Recent research has revealed how good bacteria can help the gut stay healthy.
One study shows that good bacteria, or microbiota, interact with the epithelial cells lining the intestine and cells of the immune system to help balance immune responses and protect the gut from unwanted inflammation.
The study suggests that manipulating the microbiota to limit intestinal immune responses could have potential therapeutic benefits for conditions such as inflammatory bowel disease.
"An important body of work currently indicates that the microbiota shapes the immune system and helps it to do its job," said the corresponding author, Dr. Gretchen Diehl.
"Microbes that cause diseases, such as Salmonella, cause a strong inflammatory immune response aimed at eliminating the microbe. But an inflammatory immune response, especially in the intestine, can damage healthy tissue. Here we define a role for the microbiota in modulating the immune response in a way that reduces inflammation and limits the damage it can do to the intestine. "
For an effective immune response, immune cells called antigen presenting cells direct other immune cells, called T cells, to mount an appropriate inflammatory response to fight microbial invaders.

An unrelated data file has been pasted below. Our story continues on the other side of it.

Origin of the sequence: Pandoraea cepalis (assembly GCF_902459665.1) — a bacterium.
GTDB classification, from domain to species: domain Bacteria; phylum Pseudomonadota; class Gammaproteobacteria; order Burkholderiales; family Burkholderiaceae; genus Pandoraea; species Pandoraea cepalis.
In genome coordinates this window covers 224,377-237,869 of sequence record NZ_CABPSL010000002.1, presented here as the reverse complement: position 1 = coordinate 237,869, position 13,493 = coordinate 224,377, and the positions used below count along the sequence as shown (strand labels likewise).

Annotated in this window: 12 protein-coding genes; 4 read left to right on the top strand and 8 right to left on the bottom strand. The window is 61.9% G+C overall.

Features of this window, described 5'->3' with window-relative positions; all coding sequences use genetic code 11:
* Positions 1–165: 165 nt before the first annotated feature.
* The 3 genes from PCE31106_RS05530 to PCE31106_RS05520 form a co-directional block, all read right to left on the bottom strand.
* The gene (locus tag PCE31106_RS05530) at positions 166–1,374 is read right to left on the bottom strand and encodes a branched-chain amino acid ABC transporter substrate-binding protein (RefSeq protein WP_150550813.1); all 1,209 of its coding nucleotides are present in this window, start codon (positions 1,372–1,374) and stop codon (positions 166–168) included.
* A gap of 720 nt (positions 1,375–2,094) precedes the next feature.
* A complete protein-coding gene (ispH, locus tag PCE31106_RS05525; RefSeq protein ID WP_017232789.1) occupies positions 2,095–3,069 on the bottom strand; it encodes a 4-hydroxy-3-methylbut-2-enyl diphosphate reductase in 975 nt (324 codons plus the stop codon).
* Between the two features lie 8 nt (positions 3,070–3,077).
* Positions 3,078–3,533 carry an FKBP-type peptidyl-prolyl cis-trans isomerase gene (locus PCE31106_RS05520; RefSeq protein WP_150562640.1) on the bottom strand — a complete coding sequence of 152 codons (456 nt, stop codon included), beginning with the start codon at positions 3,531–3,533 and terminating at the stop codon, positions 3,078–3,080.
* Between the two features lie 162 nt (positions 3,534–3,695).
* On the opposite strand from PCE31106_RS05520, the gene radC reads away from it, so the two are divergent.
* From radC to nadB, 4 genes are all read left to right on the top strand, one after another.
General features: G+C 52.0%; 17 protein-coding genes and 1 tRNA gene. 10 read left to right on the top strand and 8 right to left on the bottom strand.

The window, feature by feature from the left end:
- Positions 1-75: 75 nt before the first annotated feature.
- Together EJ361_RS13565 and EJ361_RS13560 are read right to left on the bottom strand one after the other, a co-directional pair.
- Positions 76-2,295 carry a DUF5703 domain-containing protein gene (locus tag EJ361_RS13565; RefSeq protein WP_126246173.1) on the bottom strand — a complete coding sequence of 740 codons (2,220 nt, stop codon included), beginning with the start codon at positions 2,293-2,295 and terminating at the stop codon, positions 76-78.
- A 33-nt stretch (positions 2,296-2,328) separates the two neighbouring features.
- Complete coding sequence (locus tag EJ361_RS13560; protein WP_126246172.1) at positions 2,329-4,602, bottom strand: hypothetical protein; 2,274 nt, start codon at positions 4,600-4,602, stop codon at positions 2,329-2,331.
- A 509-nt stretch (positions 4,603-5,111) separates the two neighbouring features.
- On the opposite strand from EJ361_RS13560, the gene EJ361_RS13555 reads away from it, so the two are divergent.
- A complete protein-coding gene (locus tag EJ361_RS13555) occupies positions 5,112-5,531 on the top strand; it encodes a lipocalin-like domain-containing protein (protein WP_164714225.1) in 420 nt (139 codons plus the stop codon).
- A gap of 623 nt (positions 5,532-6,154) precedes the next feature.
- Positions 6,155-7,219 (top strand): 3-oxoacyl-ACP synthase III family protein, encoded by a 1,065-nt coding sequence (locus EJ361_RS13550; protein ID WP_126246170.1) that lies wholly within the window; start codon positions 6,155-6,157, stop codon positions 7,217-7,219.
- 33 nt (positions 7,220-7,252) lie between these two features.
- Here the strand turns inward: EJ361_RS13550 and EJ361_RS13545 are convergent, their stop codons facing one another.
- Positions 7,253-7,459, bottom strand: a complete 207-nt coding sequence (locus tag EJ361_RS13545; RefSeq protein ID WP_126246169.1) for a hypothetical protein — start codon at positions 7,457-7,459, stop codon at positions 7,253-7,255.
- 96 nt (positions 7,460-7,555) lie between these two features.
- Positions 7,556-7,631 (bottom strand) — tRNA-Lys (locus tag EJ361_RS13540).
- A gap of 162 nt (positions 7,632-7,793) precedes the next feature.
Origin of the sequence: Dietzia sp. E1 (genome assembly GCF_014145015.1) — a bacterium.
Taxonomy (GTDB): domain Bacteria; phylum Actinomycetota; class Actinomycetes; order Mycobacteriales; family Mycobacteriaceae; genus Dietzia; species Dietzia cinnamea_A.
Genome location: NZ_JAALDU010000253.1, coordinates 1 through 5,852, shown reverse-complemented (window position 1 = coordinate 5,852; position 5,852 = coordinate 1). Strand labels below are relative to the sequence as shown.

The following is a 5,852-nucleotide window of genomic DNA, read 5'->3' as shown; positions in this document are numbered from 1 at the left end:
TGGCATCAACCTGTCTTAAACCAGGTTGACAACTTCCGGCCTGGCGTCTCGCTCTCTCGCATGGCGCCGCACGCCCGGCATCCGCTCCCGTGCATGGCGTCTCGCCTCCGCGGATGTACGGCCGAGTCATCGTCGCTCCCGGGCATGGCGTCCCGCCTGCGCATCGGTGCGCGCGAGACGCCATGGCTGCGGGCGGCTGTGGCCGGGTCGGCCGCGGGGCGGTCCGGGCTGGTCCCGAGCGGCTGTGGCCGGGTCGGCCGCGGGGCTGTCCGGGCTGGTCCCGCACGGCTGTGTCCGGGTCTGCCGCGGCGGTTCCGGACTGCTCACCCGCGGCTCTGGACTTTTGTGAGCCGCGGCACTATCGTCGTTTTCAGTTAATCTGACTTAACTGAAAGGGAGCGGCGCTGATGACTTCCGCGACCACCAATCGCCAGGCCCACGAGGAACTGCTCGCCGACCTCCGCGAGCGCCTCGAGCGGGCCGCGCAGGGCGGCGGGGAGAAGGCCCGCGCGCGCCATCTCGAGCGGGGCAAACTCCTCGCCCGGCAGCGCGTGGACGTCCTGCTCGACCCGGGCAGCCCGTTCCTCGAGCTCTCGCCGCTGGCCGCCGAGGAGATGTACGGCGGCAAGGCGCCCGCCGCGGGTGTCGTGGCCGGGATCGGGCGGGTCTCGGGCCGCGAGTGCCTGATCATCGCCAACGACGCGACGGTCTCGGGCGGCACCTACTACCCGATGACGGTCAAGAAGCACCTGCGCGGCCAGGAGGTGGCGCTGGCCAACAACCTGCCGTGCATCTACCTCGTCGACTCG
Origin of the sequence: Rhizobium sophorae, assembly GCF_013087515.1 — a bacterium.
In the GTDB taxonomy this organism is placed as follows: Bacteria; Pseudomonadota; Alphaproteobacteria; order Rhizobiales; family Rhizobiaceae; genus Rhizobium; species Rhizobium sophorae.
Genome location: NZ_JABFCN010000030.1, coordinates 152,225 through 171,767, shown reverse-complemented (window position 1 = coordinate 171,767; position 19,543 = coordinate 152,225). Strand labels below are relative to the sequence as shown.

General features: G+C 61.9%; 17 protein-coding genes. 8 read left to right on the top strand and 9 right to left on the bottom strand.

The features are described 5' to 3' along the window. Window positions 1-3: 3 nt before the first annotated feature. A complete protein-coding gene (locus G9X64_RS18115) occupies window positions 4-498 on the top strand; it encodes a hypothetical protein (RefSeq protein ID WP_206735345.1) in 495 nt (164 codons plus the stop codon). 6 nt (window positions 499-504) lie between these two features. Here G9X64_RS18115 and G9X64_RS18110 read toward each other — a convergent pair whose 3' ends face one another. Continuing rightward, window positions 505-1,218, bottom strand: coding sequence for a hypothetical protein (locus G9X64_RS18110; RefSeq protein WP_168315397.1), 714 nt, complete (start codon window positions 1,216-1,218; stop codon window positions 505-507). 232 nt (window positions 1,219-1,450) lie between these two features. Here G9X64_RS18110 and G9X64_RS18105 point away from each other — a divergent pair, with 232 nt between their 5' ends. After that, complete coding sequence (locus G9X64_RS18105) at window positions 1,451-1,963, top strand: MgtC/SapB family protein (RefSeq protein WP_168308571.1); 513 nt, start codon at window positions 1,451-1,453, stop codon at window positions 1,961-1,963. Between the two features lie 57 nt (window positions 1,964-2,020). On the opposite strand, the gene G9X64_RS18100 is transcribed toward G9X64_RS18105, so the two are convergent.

They also direct anti-inflammatory cells, also known as regulatory T cells, to limit inflammatory immune responses against things like the foods we eat and to deactivate inflammatory immune responses.
The microbiota helps to "fine tune" the inflammatory response by signaling the antigen-presenting cells that secrete the cytokine IL-10, an important anti-inflammatory molecule. IL-10 dampens the responses of inflammatory T cells and promotes regulatory responses of T cells that maintain balance.
"The result is a balanced response that can still fight an infection like Salmonella, but which is regulated to prevent damage to healthy intestinal tissue," Diehl said. "We wanted to know how the microbiota could induce this type of response."
"We discovered that when we administered antibiotics to the laboratory animals, the antigen-presenting cells did not produce IL-10. "When we returned bacteria to the entrails of animals, only bacteria that could bind to the intestinal epithelium triggered the production of IL-10 by antigen-presenting cells and reduced the inflammatory response," Diehl said.
"It is somewhat counterintuitive because the microbes that can adhere to the intestinal epithelium are considered pathogens that can cause diseases, but in this case we found that the union of bacteria to the epithelium was not causing disease, on the contrary, it was necessary to promote a balanced regulation of the T cell responses and helped protect the intestine. "
"A message to us is that a healthy microbiota is necessary to allow a balanced response not only to protect us from infection, but also to limit potential tissue damage when the immune system tries to eliminate pathogens," Diehl said.
The findings have been published in the journal Immunity.
Source: AND ME
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Reference: https://www.thehealthsite.com/news/can-good-bacteria-keep-gut-healthy-answers-study-ag0718/, by ANI